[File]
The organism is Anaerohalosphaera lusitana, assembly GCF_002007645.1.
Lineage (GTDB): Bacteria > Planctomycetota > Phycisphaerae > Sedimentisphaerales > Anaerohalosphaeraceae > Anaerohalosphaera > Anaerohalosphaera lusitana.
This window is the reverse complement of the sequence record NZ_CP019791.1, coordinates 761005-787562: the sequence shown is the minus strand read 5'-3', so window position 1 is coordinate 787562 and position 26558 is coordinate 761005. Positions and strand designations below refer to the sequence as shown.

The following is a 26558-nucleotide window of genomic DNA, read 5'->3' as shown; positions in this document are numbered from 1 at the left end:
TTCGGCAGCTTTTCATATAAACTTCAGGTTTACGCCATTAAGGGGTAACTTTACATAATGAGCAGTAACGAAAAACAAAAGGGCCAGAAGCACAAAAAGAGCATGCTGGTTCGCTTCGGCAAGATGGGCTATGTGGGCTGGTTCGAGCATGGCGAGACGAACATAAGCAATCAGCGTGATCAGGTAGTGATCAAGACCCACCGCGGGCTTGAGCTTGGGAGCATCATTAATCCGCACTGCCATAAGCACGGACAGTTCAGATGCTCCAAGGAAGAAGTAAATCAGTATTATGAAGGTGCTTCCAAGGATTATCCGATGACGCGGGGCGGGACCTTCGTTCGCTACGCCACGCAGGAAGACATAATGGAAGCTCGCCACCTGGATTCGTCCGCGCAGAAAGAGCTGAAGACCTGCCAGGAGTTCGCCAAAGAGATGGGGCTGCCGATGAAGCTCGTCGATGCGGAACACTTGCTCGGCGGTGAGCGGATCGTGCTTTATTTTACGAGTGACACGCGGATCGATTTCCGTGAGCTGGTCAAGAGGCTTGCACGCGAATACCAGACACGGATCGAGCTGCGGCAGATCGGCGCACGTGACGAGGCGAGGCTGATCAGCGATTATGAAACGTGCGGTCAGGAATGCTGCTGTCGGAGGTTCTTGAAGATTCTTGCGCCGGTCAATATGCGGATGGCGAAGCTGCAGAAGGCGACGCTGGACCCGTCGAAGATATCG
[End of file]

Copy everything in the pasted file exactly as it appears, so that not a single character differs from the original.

The organism is Anaerohalosphaera lusitana, assembly GCF_002007645.1.
Lineage (GTDB): Bacteria > Planctomycetota > Phycisphaerae > Sedimentisphaerales > Anaerohalosphaeraceae > Anaerohalosphaera > Anaerohalosphaera lusitana.
This window is the reverse complement of the sequence record NZ_CP019791.1, coordinates 761005-787562: the sequence shown is the minus strand read 5'-3', so window position 1 is coordinate 787562 and position 26558 is coordinate 761005. Positions and strand designations below refer to the sequence as shown.

The following is a 26558-nucleotide window of genomic DNA, read 5'->3' as shown; positions in this document are numbered from 1 at the left end:
TTCGGCAGCTTTTCATATAAACTTCAGGTTTACGCCATTAAGGGGTAACTTTACATAATGAGCAGTAACGAAAAACAAAAGGGCCAGAAGCACAAAAAGAGCATGCTGGTTCGCTTCGGCAAGATGGGCTATGTGGGCTGGTTCGAGCATGGCGAGACGAACATAAGCAATCAGCGTGATCAGGTAGTGATCAAGACCCACCGCGGGCTTGAGCTTGGGAGCATCATTAATCCGCACTGCCATAAGCACGGACAGTTCAGATGCTCCAAGGAAGAAGTAAATCAGTATTATGAAGGTGCTTCCAAGGATTATCCGATGACGCGGGGCGGGACCTTCGTTCGCTACGCCACGCAGGAAGACATAATGGAAGCTCGCCACCTGGATTCGTCCGCGCAGAAAGAGCTGAAGACCTGCCAGGAGTTCGCCAAAGAGATGGGGCTGCCGATGAAGCTCGTCGATGCGGAACACTTGCTCGGCGGTGAGCGGATCGTGCTTTATTTTACGAGTGACACGCGGATCGATTTCCGTGAGCTGGTCAAGAGGCTTGCACGCGAATACCAGACACGGATCGAGCTGCGGCAGATCGGCGCACGTGACGAGGCGAGGCTGATCAGCGATTATGAAACGTGCGGTCAGGAATGCTGCTGTCGGAGGTTCTTGAAGATTCTTGCGCCGGTCAATATGCGGATGGCGAAGCTGCAGAAGGCGACGCTGGACCCGTCGAAGATATCG